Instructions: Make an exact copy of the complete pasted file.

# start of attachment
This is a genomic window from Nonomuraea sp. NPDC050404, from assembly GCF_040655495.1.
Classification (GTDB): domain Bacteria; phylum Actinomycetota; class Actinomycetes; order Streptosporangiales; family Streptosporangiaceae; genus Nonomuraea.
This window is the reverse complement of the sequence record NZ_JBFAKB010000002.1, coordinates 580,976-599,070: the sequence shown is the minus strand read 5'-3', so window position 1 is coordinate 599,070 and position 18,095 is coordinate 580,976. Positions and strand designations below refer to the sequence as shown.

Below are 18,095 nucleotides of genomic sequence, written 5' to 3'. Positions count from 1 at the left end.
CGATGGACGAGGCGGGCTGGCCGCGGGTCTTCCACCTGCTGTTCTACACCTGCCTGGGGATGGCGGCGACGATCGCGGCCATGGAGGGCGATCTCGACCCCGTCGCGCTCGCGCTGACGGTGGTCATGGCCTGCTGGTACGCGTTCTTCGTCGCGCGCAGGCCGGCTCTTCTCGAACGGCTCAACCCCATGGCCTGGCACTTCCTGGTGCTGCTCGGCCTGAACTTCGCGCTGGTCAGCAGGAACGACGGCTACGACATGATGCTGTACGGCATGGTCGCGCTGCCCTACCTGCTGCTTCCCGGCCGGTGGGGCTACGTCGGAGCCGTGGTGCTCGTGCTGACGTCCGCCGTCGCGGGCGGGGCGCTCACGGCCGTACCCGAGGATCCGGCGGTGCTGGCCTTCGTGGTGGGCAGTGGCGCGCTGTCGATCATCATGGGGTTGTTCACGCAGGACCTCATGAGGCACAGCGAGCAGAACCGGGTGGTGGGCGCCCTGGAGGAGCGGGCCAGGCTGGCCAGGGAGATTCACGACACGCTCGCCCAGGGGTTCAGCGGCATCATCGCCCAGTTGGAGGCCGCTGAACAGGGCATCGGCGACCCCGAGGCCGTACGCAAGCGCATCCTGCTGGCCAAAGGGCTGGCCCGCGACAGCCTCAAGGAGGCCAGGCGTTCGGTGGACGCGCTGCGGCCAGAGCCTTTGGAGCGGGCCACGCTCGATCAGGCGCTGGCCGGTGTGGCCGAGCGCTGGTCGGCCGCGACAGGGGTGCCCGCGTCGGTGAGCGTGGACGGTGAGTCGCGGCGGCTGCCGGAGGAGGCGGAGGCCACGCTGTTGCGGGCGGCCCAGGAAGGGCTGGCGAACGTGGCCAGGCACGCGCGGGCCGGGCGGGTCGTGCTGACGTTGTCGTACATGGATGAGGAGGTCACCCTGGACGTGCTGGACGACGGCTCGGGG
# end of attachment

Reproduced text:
This is a genomic window from Nonomuraea sp. NPDC050404, from assembly GCF_040655495.1.
Classification (GTDB): domain Bacteria; phylum Actinomycetota; class Actinomycetes; order Streptosporangiales; family Streptosporangiaceae; genus Nonomuraea.
This window is the reverse complement of the sequence record NZ_JBFAKB010000002.1, coordinates 580,976-599,070: the sequence shown is the minus strand read 5'-3', so window position 1 is coordinate 599,070 and position 18,095 is coordinate 580,976. Positions and strand designations below refer to the sequence as shown.

Below are 18,095 nucleotides of genomic sequence, written 5' to 3'. Positions count from 1 at the left end.
CGATGGACGAGGCGGGCTGGCCGCGGGTCTTCCACCTGCTGTTCTACACCTGCCTGGGGATGGCGGCGACGATCGCGGCCATGGAGGGCGATCTCGACCCCGTCGCGCTCGCGCTGACGGTGGTCATGGCCTGCTGGTACGCGTTCTTCGTCGCGCGCAGGCCGGCTCTTCTCGAACGGCTCAACCCCATGGCCTGGCACTTCCTGGTGCTGCTCGGCCTGAACTTCGCGCTGGTCAGCAGGAACGACGGCTACGACATGATGCTGTACGGCATGGTCGCGCTGCCCTACCTGCTGCTTCCCGGCCGGTGGGGCTACGTCGGAGCCGTGGTGCTCGTGCTGACGTCCGCCGTCGCGGGCGGGGCGCTCACGGCCGTACCCGAGGATCCGGCGGTGCTGGCCTTCGTGGTGGGCAGTGGCGCGCTGTCGATCATCATGGGGTTGTTCACGCAGGACCTCATGAGGCACAGCGAGCAGAACCGGGTGGTGGGCGCCCTGGAGGAGCGGGCCAGGCTGGCCAGGGAGATTCACGACACGCTCGCCCAGGGGTTCAGCGGCATCATCGCCCAGTTGGAGGCCGCTGAACAGGGCATCGGCGACCCCGAGGCCGTACGCAAGCGCATCCTGCTGGCCAAAGGGCTGGCCCGCGACAGCCTCAAGGAGGCCAGGCGTTCGGTGGACGCGCTGCGGCCAGAGCCTTTGGAGCGGGCCACGCTCGATCAGGCGCTGGCCGGTGTGGCCGAGCGCTGGTCGGCCGCGACAGGGGTGCCCGCGTCGGTGAGCGTGGACGGTGAGTCGCGGCGGCTGCCGGAGGAGGCGGAGGCCACGCTGTTGCGGGCGGCCCAGGAAGGGCTGGCGAACGTGGCCAGGCACGCGCGGGCCGGGCGGGTCGTGCTGACGTTGTCGTACATGGATGAGGAGGTCACCCTGGACGTGCTGGACGACGGCTCGGGG